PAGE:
At the NJ SCBWI annual conference last weekend, I took a workshop titled, "Writing Marginalized Voices in Children's Books," which was presented by Andrea Loney and Emma Otheguy. It's one thing to believe in writing diverse characters- and another in getting it right.
Recently, a publishing professional told me that if I wasn't the same ethnicity as my characters, "That's a problem," and getting my work published would be very difficult, if not impossible. If I were to follow that dictate, then all I could write are stories with characters that are German and Swedish- and I would then be accused of only writing from the white perspective. It's a Catch 22 with no win for me. I might as well just give up writing because that's NOT what I want: a strictly 'white only' point of view. (To read that post, scroll down).
I shared a dinner table with Emma, who is of Cuban descent, and I met Andrea, a woman of color, at the workshop. They discussed how unrepresented these voices, stories, and people are. And besides being underrepresented, sometimes they are represented incorrectly. There are books out there rife with stereotypes which need to be discarded. Also, she and Emma talked about how polarizing books and writing around ethnicity can be.
Andrea gave us opportunities to talk about these things. I mentioned that in my middle grade book series, Evolution Revolution (Simple Machines, Simple Plans, Simple Lessons), the main characters are animals, and the main secondary character is a boy of color. When I showed the cover of the book, which features Jack the squirrel, to white children, they bought the book. When I showed children of color the picture of the boy who looked like them, they bought the book but white children mostly didn't. Same book, different responses. It's such a conundrum to me on how to present the book. I don't want to use two different approaches to discuss/sell my book depending on the ethnicity of the audience. It's an animal book, a science book, an adventure book. (There are other humans characters of other ethnicities and genders). Should I just give in and make all my characters white like me, even if it doesn't fit the story? (The character is also physically challenged and is homeschooled.)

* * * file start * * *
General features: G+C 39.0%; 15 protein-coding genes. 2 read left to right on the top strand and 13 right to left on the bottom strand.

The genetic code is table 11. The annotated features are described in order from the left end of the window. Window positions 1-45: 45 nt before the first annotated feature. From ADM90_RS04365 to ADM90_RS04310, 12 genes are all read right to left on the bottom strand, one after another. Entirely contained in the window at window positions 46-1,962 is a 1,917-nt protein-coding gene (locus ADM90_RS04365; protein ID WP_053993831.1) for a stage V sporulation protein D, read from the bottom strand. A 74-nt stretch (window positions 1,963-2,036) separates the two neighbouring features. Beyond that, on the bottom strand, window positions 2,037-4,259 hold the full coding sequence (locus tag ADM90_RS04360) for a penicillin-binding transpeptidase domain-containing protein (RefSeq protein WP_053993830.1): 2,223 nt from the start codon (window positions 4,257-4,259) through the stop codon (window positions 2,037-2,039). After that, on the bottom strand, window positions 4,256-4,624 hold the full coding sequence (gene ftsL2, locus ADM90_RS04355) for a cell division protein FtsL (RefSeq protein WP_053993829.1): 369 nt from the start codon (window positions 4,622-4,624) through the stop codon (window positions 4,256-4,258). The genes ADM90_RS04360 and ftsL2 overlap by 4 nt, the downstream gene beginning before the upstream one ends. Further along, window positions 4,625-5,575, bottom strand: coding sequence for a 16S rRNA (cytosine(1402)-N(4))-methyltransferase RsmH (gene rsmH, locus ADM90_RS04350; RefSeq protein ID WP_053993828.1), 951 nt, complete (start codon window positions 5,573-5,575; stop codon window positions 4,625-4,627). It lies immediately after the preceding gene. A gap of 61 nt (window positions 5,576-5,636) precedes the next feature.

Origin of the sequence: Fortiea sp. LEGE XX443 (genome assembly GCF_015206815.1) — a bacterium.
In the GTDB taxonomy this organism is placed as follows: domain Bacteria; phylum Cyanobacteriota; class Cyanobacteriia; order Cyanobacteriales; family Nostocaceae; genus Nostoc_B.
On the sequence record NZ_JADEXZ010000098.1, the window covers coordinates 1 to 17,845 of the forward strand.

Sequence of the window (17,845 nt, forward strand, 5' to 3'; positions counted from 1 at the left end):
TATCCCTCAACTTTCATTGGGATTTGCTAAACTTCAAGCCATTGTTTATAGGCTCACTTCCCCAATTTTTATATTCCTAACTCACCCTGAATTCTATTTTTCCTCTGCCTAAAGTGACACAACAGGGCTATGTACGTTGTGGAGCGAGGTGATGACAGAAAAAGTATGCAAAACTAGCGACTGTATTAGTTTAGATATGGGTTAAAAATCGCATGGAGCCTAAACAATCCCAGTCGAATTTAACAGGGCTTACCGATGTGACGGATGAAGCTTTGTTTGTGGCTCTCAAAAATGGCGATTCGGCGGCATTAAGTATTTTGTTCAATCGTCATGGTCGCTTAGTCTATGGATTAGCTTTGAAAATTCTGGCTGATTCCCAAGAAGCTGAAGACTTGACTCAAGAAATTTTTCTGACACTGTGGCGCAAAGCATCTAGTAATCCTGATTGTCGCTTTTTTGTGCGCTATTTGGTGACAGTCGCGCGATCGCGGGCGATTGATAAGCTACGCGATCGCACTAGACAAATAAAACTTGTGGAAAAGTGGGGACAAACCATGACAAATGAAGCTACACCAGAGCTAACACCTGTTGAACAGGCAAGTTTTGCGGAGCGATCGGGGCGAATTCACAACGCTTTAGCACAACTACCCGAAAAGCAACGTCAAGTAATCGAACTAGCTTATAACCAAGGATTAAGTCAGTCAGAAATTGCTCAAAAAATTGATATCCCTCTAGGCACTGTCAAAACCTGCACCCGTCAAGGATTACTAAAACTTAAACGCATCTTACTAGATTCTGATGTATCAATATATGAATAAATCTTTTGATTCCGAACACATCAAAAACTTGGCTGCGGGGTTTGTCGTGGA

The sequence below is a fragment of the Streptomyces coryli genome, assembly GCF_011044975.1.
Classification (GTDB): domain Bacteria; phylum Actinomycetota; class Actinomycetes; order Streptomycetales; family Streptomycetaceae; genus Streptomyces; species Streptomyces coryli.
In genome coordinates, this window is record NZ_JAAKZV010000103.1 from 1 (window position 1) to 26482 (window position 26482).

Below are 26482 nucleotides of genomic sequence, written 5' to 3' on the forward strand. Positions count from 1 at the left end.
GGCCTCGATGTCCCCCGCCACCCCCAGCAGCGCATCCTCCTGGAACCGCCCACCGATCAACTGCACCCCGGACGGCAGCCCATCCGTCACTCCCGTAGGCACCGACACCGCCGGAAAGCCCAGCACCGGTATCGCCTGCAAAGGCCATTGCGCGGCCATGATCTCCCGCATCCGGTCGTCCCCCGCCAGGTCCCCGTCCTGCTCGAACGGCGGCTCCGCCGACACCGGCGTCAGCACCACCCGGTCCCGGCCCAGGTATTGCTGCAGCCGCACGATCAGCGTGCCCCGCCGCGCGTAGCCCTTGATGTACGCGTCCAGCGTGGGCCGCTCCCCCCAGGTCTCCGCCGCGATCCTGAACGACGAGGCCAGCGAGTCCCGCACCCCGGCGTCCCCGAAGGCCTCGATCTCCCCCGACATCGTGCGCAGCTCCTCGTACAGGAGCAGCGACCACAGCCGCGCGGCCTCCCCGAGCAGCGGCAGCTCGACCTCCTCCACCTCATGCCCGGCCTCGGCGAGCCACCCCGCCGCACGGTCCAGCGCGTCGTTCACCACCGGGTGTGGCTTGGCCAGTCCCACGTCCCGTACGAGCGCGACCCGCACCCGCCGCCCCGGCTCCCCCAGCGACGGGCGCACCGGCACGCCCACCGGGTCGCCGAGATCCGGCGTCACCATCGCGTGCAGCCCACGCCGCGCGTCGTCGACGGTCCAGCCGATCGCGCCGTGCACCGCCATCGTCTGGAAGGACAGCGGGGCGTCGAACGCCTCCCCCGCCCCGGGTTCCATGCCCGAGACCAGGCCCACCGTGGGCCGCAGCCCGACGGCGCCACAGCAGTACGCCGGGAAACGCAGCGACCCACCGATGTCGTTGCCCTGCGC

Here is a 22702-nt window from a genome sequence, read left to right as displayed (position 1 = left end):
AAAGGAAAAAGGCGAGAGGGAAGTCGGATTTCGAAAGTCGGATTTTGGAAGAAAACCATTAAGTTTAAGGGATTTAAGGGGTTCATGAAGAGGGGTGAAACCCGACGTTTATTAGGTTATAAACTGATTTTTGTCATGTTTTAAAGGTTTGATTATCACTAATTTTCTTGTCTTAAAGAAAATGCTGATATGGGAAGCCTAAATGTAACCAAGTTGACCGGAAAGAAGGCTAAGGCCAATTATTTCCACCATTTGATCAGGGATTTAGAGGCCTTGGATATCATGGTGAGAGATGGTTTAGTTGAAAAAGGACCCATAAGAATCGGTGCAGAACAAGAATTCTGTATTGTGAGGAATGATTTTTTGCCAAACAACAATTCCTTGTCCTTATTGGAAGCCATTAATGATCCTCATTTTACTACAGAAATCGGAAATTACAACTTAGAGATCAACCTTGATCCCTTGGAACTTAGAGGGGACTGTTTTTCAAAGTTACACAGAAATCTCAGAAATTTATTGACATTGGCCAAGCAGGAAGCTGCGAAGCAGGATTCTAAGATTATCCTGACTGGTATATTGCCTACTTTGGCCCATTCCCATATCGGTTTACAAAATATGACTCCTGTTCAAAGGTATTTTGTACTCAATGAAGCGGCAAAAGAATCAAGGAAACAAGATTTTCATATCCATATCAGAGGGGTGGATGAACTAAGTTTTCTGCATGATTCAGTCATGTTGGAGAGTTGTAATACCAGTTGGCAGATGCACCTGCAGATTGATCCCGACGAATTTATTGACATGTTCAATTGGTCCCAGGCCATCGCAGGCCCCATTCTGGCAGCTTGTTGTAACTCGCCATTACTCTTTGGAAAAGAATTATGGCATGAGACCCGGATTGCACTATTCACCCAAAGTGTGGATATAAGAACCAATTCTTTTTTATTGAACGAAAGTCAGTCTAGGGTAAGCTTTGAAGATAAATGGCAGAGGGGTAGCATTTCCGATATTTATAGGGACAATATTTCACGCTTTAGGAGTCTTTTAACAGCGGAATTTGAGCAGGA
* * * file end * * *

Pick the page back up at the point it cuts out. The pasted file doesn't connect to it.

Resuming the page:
Andrea's response was for us to write the story. BUT- make sure to do the research. Is my character accurately representing this ethnicity without stereotype? If I feel confident it is technically correct, a 'sensitivity reader' - person of color who can point out any stereotypical flaws in dialogue, appearance, customs, etc. that I may not realize I've employed, will help further ensure that I am presenting a marginalized voice/character will all fairness.
This is what writers across the spectrum need to hear, understand, and embrace. We all hate the stereotypes that we're faced with (I get really tired of 'dumb blonde' jokes, Nazi references, misogynistic remarks). I'm sure that's only an inkling of what marginalized people face.
But I took away that the story matters. I can write marginalized voices and characters, and so can you. If we write precisely, no one should question that even though we don't have the credentials of being born a specific ethnicity, we can still write that story. The only way to bring marginalized voices and people to wide acceptance is to keep writing that story the way it should be written.
I've gotten much more from this workshop from both Andrea and Emma, who related her experiences of her Cuban heritage and the journey of writing her book than I can do justice in this short post. Check out Andrea's picture book, Take a Picture of Me, James VanDerZee! and her other books here. For Emma's book, Marti's Song for Freedom, debuting Spring 2017, check here to pre-order or check for launch date.